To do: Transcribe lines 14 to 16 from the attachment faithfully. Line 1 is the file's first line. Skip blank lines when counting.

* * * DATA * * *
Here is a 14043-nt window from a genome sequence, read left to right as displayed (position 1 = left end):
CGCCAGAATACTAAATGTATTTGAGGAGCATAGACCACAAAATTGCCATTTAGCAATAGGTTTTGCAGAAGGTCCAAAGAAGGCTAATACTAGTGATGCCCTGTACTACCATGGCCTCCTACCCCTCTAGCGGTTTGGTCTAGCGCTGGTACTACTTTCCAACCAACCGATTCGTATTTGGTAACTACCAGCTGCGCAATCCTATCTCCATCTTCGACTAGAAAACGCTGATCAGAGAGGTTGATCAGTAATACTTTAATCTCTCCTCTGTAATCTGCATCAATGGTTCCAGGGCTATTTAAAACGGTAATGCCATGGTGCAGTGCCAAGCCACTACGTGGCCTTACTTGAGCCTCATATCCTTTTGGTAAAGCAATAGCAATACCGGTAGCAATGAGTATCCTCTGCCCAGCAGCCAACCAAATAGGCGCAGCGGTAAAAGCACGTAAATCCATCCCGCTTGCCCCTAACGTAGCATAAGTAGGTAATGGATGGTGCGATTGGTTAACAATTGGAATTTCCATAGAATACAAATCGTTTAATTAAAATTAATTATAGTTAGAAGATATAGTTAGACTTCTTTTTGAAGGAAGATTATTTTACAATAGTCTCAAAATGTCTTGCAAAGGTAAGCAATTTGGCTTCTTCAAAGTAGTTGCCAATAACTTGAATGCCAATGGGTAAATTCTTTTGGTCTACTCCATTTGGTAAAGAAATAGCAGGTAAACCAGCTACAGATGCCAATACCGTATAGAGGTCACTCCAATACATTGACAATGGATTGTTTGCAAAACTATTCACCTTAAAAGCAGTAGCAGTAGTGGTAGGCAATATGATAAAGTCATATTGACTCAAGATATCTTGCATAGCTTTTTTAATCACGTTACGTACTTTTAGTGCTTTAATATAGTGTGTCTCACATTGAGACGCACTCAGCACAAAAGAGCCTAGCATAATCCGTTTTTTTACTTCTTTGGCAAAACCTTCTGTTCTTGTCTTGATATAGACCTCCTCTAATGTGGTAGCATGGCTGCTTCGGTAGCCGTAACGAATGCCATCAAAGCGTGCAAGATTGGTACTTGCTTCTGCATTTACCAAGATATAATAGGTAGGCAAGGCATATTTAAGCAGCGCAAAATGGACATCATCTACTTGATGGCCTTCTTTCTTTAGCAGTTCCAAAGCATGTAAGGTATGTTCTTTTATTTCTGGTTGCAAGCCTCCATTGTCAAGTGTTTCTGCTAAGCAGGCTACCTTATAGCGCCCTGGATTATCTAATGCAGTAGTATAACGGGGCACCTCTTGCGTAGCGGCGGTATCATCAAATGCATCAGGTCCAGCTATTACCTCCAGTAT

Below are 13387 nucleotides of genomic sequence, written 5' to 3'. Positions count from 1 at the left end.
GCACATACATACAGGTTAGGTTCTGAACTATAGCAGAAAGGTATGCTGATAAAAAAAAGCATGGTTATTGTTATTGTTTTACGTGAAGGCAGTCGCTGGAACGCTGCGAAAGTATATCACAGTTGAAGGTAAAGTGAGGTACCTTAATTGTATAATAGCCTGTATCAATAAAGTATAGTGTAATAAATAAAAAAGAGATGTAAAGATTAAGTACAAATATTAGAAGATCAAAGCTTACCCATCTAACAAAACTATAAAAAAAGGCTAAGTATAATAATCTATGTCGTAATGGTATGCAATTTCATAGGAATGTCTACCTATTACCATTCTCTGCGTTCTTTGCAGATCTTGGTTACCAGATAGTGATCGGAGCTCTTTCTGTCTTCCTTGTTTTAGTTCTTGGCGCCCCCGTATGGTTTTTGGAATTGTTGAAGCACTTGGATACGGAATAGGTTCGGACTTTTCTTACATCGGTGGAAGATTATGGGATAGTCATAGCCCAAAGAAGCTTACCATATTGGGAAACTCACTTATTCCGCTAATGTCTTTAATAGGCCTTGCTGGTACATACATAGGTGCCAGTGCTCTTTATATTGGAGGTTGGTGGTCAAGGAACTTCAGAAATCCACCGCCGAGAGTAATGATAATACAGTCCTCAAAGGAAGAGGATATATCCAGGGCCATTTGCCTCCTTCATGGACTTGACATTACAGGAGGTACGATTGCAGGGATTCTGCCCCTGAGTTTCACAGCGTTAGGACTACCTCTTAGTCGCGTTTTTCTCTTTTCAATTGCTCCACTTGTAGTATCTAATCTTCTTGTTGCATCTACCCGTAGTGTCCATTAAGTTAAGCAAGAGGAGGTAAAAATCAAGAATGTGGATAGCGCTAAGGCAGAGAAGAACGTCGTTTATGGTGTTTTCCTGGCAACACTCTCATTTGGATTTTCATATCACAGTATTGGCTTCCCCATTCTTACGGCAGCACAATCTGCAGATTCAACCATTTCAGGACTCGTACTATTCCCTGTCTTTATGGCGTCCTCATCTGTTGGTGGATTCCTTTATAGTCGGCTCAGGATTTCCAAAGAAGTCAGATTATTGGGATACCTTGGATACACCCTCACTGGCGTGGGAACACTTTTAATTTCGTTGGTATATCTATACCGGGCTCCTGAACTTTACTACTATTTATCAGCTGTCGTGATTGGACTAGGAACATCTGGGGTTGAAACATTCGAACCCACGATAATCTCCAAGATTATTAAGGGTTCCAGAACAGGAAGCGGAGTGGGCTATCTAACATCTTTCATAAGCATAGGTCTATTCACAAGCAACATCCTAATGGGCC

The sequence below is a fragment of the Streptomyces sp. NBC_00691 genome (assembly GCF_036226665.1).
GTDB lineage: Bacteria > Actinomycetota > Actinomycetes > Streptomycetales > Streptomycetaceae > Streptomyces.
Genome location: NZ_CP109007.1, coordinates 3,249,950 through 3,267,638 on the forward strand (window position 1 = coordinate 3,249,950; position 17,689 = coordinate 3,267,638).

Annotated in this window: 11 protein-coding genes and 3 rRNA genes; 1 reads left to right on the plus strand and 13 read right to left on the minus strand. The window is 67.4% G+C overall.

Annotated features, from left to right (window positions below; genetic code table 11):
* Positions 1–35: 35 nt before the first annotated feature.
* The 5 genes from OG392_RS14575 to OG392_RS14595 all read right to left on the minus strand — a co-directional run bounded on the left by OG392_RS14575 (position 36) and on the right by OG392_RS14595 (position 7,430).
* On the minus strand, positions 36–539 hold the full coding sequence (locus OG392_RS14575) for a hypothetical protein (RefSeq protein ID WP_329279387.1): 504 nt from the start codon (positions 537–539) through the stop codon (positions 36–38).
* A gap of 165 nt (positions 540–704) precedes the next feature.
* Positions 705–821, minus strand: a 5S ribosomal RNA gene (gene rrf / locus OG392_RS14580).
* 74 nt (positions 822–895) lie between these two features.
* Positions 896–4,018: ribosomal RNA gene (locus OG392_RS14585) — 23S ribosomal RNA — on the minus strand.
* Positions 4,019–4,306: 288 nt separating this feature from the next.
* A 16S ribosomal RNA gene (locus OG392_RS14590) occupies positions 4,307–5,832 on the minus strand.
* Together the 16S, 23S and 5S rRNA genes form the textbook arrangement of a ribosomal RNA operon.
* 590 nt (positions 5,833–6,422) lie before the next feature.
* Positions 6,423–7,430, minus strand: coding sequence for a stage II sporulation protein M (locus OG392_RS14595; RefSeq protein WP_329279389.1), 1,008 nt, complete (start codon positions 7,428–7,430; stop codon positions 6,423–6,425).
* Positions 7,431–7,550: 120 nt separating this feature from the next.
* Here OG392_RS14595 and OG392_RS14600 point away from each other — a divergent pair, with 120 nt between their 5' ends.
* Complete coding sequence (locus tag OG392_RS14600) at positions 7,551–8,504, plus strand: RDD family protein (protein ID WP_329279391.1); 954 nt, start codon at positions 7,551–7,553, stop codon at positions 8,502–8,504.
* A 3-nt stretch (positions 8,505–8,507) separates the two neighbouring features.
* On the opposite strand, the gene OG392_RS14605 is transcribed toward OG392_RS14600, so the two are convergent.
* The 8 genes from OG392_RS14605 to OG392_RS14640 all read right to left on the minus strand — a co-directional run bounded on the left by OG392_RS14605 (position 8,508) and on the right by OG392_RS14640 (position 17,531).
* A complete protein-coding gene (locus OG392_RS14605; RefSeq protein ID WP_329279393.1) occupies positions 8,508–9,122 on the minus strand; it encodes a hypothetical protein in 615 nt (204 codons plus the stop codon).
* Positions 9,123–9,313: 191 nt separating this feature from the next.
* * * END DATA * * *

* Positions 705–821, minus strand: a 5S ribosomal RNA gene (gene rrf / locus OG392_RS14580).
* 74 nt (positions 822–895) lie between these two features.
* Positions 896–4,018: ribosomal RNA gene (locus OG392_RS14585) — 23S ribosomal RNA — on the minus strand.